Over time, many healthcare staff start to forget that the patient is a person with wants and needs, and focus on treating only the disease.
By Dr Daniel QuahConsultant, Division of Radiation OncologyNational Cancer Centre Singapore
Medicine is full of protocol and check-boxes - originally intended to help promote uniformity and safety in clinical practice. Sadly, the ones who suffer most from such a practice may be the patients, who degenerate into numbers and statistics.
Over time, many healthcare staff start to forget that the patient is a person with wants and needs, and focus on treating only the disease. This disconnect forms two different pictures - what doctors think their patients want, and what patients actually want.
In a Star Wars film, Jedi Master Obi-wan Kenobi poignantly said: "Many of the truths we cling to depend greatly on our own point of view."
Thus to answer the question of "What do my patients want?" truthfully, we have to agree on the best point of view to take: The patients'.
In the Department of Radiation Oncology at the National Cancer Centre Singapore, my team uses high-energy radiation (most commonly X-rays) to shrink cancer and control symptoms in our patients.
The full amount of radiation a patient needs to receive is usually divided into a number of smaller doses called fractions; usually one fraction is administered every weekday, for a total of six or seven weeks of treatment.
Such a treatment regime imposes a logistical challenge to patients who are unable to travel to and fro, so they need to be warded during their radiotherapy (RT), taking up additional hospital beds and resources. Our team's initial impression was that most of these patients were admitted due to social issues. These patients are who we call Esthers.
And so we eagerly commenced on a project in an attempt to identify what social support these Esthers who receive RT as an inpatient needed. The objective was to help them to be able to undergo RT as an outpatient.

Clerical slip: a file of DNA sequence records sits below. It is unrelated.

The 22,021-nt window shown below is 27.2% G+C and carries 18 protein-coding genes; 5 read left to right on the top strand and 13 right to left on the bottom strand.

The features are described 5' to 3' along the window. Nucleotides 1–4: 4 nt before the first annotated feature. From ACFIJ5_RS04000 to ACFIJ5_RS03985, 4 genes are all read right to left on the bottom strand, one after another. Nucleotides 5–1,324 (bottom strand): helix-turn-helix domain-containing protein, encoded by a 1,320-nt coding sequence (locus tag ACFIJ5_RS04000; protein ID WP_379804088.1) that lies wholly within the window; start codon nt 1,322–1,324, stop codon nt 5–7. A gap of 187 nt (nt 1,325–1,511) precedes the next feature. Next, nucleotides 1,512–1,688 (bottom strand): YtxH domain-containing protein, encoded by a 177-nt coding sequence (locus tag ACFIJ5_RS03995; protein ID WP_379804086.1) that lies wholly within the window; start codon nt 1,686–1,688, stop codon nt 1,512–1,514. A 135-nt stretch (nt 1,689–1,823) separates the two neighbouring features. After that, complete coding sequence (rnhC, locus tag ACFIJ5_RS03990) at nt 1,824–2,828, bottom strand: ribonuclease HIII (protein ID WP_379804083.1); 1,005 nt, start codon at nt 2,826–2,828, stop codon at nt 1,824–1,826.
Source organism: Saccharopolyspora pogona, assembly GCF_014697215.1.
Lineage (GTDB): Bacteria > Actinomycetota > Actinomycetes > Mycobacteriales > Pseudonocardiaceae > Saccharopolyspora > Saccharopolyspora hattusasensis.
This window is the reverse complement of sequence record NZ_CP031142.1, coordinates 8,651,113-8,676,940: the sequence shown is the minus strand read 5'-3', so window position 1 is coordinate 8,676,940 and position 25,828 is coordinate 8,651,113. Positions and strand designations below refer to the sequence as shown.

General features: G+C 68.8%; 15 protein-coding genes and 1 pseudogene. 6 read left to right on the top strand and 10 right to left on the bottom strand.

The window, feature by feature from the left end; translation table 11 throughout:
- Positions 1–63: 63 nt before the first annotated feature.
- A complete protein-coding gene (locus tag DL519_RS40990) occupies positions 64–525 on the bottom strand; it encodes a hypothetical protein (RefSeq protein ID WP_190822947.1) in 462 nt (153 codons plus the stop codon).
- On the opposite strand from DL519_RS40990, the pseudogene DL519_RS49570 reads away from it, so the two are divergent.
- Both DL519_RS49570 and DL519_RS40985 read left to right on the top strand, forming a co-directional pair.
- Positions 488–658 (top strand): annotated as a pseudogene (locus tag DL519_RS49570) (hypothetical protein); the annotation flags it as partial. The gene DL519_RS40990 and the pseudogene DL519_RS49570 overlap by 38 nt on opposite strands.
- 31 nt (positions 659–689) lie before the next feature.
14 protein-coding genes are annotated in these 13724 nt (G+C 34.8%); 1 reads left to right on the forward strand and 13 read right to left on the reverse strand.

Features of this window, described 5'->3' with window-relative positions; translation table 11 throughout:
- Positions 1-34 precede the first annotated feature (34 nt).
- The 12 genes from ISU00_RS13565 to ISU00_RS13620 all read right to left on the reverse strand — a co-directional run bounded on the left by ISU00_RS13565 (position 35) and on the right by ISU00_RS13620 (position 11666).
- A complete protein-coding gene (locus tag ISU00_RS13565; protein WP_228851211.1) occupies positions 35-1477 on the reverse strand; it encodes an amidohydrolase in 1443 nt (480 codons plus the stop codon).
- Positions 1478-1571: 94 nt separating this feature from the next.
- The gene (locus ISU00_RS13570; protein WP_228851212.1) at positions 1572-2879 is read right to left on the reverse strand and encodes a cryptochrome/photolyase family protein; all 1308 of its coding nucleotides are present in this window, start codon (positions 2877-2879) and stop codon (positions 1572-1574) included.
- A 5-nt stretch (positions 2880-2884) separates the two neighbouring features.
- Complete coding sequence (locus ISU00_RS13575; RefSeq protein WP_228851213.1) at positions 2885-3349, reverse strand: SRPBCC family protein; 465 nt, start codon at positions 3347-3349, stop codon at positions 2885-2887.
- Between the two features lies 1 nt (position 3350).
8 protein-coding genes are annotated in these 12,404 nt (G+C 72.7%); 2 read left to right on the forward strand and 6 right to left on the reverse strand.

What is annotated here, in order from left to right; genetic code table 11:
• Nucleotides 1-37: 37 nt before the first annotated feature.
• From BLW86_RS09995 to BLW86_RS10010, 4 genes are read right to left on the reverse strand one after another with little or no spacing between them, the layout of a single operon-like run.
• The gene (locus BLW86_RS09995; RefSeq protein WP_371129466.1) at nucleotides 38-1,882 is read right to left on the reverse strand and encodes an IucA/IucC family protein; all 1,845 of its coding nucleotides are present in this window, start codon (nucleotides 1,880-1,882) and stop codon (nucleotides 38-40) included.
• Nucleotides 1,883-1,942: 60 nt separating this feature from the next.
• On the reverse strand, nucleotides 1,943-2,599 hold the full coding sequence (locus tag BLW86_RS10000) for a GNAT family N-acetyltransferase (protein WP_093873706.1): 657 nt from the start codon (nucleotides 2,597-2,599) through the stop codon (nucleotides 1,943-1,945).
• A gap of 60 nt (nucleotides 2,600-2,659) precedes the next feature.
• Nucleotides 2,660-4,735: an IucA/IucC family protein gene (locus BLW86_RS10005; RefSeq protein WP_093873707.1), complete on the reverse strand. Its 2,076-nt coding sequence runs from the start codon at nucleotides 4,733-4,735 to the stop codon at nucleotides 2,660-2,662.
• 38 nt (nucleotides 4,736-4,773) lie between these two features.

However, we realised later on that we had assumed wrongly that lack of social support was the main reason for Esthers' admissions.
The realisation came on Chinese New Year Eve 2017. We were reviewing an elderly male patient with locally advanced head and neck cancer who absconded from his treatment because he was unhappy with staying in the hospital for daily treatment. But he also admitted that care will be an issue if he stayed at home as he did not have relatives in Singapore and was staying alone.
He felt restricted in the hospital and yearned to lead his normal life. The team had a chat with him and found that surprisingly, "normal" to him was being able to read the newspaper every day! So all it took for us to resolve his unhappiness about inpatient stay was a stack of newspapers every day during his RT.
That made him very happy – we assessed his Happiness Score and it went up from 4 out of 10 (without papers) to 8 out of 10 (with papers).
What the patient had taught us was that it is important to address an Esther's unique concerns during treatment, and that every Esther will have different needs. We were proven right on three other occasions:
- An elderly male was planned for a course of RT of 5 fractions to stop bleeding. His Worry Score was 7 out of 10 because he thought he would be troubling his daughter, as she would need to take time off from work to bring him to NCCS for daily treatment. Fortunately, his Medical Oncologist was able to arrange for him to have RT as an inpatient. That decreased his Worry Score to 3 out of 10.